James Alex Fields Jr. had pleaded guilty in March to 29 of 30 hate crimes in connection with the 2017 car attack that killed Heather Heyer and wounded more than two dozen others in Charlottesville, Virginia.
An American neo-Nazi who killed an activist when he rammed his car into a group of counter-protesters during a white supremacist rally was ordered jailed for life without possibility of parole on Friday.
James Alex Fields Jr., 22, had pleaded guilty to 29 federal hate crimes charges in March in a deal with prosecutors that eliminated the possibility of a death sentence.
The charges were linked to the 29 people wounded when he drove his car through a crowd in Charlottesville, Virginia on August 12, 2017, when he killed 32-year-old paralegal Heather Heyer.
"As a result of this act of domestic terrorism that was charged as 29 hate crimes, a United States district judge this afternoon determined that Mr Fields deserved to spend the rest of his life in federal prison and imposed that sentence," said US Attorney Thomas Cullen.
Is the 'Unite the Right' rally in Charlottesville just an example of the rise of white nationalism? pic.twitter.com/ucjjAeRoaY— TRT World (@trtworld) August 16, 2017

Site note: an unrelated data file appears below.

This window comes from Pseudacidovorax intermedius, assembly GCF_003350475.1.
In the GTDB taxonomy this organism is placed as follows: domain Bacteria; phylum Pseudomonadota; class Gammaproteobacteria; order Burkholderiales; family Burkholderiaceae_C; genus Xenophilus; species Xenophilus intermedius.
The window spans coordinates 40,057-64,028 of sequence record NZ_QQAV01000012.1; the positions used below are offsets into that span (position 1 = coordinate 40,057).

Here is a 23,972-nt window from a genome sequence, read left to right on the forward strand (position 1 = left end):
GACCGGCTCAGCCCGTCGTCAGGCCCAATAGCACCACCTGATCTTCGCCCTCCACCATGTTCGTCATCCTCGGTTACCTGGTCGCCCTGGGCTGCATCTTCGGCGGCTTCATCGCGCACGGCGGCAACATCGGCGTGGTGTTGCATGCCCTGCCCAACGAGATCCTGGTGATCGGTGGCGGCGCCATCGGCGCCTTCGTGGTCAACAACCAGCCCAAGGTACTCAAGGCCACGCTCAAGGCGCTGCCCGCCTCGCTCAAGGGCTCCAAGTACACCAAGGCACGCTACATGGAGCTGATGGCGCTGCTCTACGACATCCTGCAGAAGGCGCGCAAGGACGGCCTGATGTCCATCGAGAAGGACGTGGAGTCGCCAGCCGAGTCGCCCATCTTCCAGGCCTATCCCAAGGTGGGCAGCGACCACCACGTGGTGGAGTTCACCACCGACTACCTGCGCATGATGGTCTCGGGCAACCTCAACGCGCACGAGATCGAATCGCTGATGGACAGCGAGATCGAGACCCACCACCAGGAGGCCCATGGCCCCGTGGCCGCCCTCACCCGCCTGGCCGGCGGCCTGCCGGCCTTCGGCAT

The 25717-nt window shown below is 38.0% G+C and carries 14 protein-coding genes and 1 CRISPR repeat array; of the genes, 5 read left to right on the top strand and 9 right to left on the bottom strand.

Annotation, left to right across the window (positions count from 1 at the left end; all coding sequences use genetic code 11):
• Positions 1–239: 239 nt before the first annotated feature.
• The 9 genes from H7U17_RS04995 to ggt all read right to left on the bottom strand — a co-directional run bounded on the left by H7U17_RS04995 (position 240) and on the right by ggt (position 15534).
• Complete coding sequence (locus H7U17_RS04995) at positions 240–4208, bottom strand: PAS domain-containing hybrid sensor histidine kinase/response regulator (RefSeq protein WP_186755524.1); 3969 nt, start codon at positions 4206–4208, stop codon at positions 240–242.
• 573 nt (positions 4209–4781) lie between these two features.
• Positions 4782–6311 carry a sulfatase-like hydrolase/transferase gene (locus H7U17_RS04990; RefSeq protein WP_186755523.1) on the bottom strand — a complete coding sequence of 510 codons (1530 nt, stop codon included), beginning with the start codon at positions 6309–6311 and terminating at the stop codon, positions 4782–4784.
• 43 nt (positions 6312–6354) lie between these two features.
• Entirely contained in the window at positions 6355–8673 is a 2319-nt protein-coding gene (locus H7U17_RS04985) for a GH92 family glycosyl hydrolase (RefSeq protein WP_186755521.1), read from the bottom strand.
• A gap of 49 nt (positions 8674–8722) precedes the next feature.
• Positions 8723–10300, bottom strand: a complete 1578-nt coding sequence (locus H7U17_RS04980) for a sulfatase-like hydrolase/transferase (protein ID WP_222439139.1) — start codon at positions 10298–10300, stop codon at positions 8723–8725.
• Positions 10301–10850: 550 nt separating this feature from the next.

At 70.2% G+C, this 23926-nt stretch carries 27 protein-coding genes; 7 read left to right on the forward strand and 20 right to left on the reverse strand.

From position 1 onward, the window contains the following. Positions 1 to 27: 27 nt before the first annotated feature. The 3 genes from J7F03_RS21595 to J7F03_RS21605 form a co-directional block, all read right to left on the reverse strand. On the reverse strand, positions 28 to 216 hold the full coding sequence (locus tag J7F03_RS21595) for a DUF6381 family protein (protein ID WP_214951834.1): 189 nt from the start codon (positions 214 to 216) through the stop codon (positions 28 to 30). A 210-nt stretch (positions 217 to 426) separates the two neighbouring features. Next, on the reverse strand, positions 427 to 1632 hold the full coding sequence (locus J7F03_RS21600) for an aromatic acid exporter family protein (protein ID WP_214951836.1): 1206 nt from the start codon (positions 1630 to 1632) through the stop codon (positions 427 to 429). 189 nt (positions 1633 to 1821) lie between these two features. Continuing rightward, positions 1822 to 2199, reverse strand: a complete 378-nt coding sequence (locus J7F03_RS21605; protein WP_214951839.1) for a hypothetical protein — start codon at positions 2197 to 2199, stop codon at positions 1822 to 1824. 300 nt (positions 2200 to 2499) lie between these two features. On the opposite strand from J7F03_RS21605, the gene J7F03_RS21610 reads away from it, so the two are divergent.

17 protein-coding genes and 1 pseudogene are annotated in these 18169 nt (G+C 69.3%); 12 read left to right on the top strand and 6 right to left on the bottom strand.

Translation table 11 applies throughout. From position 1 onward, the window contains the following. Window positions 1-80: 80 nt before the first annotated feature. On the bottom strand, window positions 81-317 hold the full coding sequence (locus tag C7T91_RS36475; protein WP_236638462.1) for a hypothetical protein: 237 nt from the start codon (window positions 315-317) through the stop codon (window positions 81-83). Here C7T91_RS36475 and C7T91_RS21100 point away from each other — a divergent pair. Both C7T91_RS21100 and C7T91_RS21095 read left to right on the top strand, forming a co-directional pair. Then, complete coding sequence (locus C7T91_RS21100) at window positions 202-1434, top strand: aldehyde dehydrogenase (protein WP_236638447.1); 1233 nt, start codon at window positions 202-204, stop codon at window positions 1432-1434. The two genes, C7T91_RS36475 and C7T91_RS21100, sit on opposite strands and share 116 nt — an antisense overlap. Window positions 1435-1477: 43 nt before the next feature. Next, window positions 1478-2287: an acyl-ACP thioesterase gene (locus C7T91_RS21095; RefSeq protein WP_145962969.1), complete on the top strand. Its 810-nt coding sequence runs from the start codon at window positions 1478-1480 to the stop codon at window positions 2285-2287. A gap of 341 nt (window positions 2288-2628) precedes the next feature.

'A profoundly disturbed young man'
According to the local CBS6 news channel, Judge Michael Urbanski said Fields was "a profoundly disturbed young man" with a history of violence and releasing him back into society would be "too great a risk to take."
Addressing the court, Fields took the opportunity to apologize for his actions, the channel added.
He will be sentenced for his first-degree murder conviction in a state court in July.
Heyer was among the activists who had gathered in Charlottesville to protest a group of white supremacists who came to the university town to protest against the removal of a Confederate statue.
President Donald Trump drew broad criticism in the aftermath of the mayhem when he spoke of "blame on both sides," appearing to establish a moral equivalence between the white supremacists and those who opposed them.
The incident turned Charlottesville into a symbol of the growing audacity of the far right under Trump.
Fields had driven overnight from his hometown of Maumee, Ohio, to support the "Unite the Right" rally to protest the removal of a statue of Robert E Lee, the top general of the pro-slavery Confederacy during the 1861-1865 American Civil War.
Dressed in a white polo shirt and khaki pants, the uniform of the white supremacists, he took part in racist, anti-Semitic and homophobic chants, according to footage played in the courtroom in his murder trial.
The prosecution played videos that showed Fields stop his car and reverse up a hill before commencing his deadly assault on counter-protesters who were singing and celebrating after city officials had ordered the far-right demonstrators to leave.
In order to build their case of a pre-meditated attack, prosecutors presented a text Fields sent to his mother before departing for the rally after she had asked him to be careful.
"We're not the one (sic) who need to be careful," he replied, alongside a photo of Nazi leader Adolf Hitler, whom he has long admired.
They also showed the jury two Instagram posts Fields uploaded in May last year that depicted a car ramming into a group of protesters, arguing that he ultimately chose to live out that fantasy when the opportunity arose three months later.